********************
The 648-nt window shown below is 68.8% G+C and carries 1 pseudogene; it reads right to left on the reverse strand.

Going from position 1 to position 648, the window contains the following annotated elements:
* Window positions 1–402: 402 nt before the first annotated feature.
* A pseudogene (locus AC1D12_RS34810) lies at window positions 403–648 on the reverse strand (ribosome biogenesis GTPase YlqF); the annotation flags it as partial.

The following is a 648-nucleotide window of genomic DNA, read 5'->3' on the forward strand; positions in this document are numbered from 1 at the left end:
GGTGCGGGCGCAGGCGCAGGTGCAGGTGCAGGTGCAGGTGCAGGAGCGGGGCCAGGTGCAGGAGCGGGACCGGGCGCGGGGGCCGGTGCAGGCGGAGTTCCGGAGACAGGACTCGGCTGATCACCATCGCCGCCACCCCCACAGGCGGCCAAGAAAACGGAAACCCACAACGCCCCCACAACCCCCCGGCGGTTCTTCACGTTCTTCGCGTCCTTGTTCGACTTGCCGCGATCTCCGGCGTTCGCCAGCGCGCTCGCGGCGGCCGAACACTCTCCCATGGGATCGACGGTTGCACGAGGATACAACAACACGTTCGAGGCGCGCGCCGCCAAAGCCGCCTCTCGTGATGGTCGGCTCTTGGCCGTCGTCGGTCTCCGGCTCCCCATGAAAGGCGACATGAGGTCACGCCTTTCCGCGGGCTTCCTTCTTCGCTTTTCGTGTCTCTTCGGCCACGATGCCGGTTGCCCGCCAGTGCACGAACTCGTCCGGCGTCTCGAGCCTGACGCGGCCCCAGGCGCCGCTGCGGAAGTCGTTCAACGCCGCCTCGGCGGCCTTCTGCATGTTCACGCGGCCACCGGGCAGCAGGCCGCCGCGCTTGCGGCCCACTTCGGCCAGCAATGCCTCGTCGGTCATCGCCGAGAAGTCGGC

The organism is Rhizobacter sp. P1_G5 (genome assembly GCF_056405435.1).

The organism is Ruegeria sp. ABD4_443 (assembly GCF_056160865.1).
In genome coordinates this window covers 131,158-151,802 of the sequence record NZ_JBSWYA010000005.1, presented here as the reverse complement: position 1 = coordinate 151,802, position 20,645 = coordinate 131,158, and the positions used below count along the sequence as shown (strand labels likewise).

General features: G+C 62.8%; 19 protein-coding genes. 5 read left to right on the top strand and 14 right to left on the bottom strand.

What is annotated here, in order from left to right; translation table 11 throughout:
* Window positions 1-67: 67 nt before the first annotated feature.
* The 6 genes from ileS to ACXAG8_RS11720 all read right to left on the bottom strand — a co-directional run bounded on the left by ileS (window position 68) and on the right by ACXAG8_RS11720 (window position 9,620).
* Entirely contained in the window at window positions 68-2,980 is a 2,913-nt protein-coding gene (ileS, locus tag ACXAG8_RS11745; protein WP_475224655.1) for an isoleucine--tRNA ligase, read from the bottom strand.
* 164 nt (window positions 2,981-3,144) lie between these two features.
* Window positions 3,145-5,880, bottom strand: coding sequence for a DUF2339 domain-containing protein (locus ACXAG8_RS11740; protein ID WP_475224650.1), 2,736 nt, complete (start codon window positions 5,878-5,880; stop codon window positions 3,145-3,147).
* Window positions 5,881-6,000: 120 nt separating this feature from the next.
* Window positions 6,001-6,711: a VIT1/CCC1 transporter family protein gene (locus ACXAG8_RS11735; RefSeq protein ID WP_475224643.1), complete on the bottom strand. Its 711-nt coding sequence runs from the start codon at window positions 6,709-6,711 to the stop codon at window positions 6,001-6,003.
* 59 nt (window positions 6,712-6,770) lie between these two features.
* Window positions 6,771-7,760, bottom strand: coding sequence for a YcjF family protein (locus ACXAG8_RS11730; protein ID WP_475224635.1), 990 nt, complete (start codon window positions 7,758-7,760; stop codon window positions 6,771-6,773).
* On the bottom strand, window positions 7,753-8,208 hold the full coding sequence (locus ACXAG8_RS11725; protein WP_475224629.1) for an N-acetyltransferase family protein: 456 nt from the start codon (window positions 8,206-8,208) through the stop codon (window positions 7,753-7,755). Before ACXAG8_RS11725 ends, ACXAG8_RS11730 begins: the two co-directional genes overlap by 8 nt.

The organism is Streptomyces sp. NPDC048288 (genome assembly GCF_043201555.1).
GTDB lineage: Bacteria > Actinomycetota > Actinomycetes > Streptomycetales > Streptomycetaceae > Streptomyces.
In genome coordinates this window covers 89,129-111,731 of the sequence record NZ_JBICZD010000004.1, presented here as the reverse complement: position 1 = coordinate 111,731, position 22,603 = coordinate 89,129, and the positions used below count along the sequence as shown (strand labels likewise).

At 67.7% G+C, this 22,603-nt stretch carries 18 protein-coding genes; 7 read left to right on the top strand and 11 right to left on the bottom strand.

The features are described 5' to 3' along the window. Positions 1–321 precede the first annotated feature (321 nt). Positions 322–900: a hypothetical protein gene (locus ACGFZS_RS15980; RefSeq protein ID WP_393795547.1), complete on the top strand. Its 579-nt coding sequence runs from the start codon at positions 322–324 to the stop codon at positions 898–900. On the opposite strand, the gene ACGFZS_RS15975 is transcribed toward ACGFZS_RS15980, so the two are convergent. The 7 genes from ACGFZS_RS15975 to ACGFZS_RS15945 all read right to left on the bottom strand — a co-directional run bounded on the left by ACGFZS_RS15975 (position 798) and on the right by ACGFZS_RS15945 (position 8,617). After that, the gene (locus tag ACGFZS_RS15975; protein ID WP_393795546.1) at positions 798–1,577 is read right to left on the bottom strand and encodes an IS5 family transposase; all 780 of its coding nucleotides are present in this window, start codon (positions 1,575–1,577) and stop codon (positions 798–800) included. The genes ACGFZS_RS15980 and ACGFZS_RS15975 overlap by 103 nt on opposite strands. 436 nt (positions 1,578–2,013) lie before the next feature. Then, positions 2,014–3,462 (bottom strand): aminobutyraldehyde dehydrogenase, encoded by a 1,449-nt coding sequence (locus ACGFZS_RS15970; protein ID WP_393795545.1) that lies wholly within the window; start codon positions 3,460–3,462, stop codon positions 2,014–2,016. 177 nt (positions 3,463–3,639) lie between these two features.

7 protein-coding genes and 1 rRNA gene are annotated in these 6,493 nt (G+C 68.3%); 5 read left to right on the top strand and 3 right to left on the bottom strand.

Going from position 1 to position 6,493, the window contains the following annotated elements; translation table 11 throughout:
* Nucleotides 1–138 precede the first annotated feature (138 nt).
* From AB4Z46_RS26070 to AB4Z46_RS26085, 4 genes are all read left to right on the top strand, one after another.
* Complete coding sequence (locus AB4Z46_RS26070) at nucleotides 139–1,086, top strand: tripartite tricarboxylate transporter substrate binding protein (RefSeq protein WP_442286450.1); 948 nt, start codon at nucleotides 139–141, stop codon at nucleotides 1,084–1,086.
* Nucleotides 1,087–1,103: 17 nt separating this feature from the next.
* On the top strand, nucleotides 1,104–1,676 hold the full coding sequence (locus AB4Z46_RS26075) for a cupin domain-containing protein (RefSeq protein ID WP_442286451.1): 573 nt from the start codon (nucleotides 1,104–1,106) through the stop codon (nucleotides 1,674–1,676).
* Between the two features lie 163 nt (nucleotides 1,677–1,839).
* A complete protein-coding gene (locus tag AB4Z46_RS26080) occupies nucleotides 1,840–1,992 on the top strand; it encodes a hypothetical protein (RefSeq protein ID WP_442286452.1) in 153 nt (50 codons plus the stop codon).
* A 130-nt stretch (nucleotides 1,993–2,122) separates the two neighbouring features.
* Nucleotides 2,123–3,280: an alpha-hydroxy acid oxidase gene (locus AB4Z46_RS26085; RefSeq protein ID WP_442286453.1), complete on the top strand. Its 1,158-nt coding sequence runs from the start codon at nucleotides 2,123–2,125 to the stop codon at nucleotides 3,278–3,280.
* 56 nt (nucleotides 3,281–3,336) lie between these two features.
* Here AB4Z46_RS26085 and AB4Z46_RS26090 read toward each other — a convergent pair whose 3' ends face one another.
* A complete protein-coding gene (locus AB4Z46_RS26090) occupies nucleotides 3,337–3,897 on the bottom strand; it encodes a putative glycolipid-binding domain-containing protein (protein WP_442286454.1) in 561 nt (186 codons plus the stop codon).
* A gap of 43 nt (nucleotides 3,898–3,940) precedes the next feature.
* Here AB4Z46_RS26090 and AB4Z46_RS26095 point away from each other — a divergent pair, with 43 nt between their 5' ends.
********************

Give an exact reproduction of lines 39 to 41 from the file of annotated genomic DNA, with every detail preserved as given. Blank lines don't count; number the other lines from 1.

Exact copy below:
* Here AB4Z46_RS26085 and AB4Z46_RS26090 read toward each other — a convergent pair whose 3' ends face one another.
* A complete protein-coding gene (locus AB4Z46_RS26090) occupies nucleotides 3,337–3,897 on the bottom strand; it encodes a putative glycolipid-binding domain-containing protein (protein WP_442286454.1) in 561 nt (186 codons plus the stop codon).
* A gap of 43 nt (nucleotides 3,898–3,940) precedes the next feature.